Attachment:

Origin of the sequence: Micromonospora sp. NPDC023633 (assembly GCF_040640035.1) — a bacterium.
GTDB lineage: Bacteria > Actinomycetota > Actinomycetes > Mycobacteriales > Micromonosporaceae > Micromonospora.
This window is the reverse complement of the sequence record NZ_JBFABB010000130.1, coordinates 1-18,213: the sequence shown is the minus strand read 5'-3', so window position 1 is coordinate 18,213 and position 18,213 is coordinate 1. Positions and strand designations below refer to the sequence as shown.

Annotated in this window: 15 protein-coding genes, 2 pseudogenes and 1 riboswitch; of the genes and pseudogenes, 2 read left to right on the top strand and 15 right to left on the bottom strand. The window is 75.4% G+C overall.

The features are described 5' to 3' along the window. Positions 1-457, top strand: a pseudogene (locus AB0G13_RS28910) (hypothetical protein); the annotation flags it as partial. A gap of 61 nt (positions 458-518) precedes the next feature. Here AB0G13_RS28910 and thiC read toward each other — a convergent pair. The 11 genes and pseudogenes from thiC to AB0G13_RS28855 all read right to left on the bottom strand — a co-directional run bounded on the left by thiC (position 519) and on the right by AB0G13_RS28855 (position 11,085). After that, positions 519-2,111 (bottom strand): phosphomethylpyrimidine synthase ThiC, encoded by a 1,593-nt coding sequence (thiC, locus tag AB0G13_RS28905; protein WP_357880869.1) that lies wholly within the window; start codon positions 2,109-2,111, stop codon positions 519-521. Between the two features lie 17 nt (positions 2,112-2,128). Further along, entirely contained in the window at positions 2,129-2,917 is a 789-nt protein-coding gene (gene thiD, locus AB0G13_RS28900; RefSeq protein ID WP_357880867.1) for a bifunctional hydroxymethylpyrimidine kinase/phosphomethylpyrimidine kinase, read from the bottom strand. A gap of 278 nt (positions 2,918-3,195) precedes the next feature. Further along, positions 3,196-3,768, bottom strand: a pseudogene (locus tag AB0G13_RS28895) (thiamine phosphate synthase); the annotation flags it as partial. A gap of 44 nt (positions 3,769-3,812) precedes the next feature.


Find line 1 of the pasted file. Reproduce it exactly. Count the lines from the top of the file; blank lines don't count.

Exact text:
Origin of the sequence: Micromonospora sp. NPDC023633 (assembly GCF_040640035.1) — a bacterium.